Transport and Driving in Saudi Arabia

With a limited public transport system, most people get around in Saudi Arabia in their own vehicles or by taxi. A bus system offers services for both inner- and inter-city transport, while one railyway line runs between Riyadh and Damman. However, major improvements are underway with the construction of a metro system in Riyadh.

Driving in Saudi Arabia

Expats often find they can afford cars they wouldn't have been able to back home thanks to low import duties and cheap petrol. The Saudi road network is well maintained, but local drivers are notorious for being aggressive and reckless, so many new arrivals hire a personal driver. Expats driving in Saudi Arabia should do so defensively.

Although women (including female expats) have previously not been allowed to have driver's licences in Saudi Arabia and thus been unable to drive, the government has implemented legislation to change this, and by mid 2018, women will be allowed to drive in Saudi Arabia.

Expats can drive with a foreign or international driver's licence for up to three months, after which they're required to apply for a Saudi licence.

Traffic cameras are increasingly being used to deter running red lights and speeding, and fines can be steep. Expats should check the government website frequently to see if they have any – it's illegal to leave the country with unpaid fines.

Cars in Saudi Arabia drive on the right-hand side of the road. 

Public transport in Saudi Arabia

Public transport in Saudi Arabia consists of buses, trains and taxis, but it isn't comprehensive.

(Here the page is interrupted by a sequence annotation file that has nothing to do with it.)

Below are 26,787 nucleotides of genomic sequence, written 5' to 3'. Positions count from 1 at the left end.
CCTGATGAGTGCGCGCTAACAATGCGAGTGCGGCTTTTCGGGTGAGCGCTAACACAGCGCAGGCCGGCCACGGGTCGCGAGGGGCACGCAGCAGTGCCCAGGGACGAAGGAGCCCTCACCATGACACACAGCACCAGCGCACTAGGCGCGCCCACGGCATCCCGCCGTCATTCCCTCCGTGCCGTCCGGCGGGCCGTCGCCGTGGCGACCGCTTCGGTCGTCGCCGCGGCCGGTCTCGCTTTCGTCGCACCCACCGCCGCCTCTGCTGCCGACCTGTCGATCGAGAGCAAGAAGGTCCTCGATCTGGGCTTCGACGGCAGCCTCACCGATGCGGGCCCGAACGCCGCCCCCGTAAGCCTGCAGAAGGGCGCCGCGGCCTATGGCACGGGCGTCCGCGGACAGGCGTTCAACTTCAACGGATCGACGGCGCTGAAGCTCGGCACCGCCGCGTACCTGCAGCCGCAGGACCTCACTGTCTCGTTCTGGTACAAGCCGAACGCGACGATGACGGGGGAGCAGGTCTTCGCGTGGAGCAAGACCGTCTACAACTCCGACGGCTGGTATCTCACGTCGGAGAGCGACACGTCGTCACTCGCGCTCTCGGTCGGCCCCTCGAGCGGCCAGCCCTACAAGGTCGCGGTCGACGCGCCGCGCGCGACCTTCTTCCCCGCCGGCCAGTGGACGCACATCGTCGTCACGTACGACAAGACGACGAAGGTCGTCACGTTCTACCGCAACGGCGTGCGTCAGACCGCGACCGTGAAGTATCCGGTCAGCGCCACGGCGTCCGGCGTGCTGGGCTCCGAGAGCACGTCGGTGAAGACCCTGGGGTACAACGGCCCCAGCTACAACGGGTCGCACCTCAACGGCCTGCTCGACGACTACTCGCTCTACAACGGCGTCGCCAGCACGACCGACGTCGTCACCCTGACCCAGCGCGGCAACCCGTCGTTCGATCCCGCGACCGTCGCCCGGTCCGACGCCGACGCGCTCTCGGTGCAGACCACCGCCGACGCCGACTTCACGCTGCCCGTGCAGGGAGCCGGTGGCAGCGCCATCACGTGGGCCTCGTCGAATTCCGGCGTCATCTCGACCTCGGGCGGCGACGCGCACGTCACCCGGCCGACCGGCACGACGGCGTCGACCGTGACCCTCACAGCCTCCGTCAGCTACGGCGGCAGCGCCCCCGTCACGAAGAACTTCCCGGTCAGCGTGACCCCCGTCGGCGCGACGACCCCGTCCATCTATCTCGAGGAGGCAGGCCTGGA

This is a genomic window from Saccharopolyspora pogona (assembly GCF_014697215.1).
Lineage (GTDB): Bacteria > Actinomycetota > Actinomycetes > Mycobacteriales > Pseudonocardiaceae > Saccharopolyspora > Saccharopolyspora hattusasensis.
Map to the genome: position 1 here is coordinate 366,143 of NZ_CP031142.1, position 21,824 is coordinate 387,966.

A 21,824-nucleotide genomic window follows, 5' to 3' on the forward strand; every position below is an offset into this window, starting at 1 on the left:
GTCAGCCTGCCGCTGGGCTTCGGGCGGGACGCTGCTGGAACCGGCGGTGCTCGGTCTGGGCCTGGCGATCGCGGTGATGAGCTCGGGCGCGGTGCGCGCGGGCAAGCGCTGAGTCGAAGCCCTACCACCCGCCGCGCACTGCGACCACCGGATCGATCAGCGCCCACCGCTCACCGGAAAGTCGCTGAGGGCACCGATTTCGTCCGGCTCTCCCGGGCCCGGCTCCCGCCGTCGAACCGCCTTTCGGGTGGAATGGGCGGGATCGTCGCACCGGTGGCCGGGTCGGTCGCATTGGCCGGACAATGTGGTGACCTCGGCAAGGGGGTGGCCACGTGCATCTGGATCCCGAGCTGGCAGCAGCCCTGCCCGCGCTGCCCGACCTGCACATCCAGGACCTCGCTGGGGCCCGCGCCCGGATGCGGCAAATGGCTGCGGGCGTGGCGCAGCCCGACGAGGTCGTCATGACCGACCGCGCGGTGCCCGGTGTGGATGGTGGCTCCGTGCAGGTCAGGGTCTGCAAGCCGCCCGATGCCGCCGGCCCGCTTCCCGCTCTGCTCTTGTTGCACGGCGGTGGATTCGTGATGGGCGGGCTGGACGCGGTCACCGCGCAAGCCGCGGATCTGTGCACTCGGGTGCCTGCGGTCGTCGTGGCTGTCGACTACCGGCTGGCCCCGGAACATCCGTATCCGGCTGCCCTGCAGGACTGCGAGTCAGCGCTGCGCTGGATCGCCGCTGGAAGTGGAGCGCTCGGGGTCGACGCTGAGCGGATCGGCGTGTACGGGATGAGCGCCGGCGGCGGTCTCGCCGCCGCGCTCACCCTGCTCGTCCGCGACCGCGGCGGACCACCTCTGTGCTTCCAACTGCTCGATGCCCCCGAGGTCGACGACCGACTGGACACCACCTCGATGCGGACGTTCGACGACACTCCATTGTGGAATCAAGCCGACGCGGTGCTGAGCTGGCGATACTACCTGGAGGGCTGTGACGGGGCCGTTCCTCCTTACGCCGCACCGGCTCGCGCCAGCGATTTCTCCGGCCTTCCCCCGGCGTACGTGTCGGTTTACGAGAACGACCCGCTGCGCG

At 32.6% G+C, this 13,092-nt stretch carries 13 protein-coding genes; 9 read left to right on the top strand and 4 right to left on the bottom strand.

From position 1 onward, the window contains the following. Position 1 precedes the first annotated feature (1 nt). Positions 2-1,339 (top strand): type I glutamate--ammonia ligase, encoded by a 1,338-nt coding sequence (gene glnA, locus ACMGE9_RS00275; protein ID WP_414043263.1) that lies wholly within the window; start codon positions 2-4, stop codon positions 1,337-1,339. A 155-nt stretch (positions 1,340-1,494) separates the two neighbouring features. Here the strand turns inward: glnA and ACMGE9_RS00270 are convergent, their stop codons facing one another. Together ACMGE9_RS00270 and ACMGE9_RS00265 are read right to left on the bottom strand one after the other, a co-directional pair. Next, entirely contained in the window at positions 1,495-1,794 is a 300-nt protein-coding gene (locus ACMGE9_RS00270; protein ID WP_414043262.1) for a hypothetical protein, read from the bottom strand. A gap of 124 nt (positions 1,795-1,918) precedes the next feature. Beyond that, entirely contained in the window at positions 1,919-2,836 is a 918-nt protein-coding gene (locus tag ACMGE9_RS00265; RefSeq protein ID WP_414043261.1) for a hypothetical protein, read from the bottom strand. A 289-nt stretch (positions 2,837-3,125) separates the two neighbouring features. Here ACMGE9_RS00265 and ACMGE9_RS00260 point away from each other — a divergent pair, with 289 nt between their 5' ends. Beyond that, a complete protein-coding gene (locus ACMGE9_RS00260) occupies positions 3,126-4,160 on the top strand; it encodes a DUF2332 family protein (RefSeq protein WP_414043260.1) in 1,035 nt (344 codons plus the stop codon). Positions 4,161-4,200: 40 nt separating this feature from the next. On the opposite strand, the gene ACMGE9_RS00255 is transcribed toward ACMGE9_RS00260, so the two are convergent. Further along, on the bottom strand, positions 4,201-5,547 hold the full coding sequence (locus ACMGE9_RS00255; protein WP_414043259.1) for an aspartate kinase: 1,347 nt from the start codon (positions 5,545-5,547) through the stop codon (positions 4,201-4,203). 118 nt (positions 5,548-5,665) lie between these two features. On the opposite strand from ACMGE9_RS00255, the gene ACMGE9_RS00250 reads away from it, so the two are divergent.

Buses operate in Saudi Arabia’s cities and travel to and from neighbouring countries. They're generally well maintained and air-conditioned, but are mainly used by locals and expats who can't afford their own vehicles. Women are restricted from travelling on some city buses, but some long-distance buses have screened-off sections for female passengers.

Most expat compounds offer bus or shuttle services to meet the transport needs of women and children.


There is only one railway line in Saudi Arabia which runs from Riyadh to Damman, stopping at destinations in-between. Trains are air-conditioned and usually offer a good service.


Taxis are widely available in Saudi cities and are the only viable public transport option for women, who aren't allowed to drive themselves. 

Most taxis are metered and expats should ensure the meter is working and reset before they start a journey. Taxis can't be hailed on the street, and have to be called and booked in advance. Some expats save the contact details of a driver they trust and call them when needed.

Fares can be expensive, and drivers are known to substantially increase their fares during peak holiday times such as Ramadan, Hajj and Eid. It’s best to negotiate a price before entering.

Air travel in Saudi Arabia

Due to Saudi Arabia's size, cross-country travel is easiest by air. There are several airports, including three major international hubs: King Khalid International Airport in Riyadh, King Abdulaziz International Airport in Jeddah and King Fahd International Airport in Dhahran. Numerous domestic and international airlines operate in the country, including Saudia, the national carrier.

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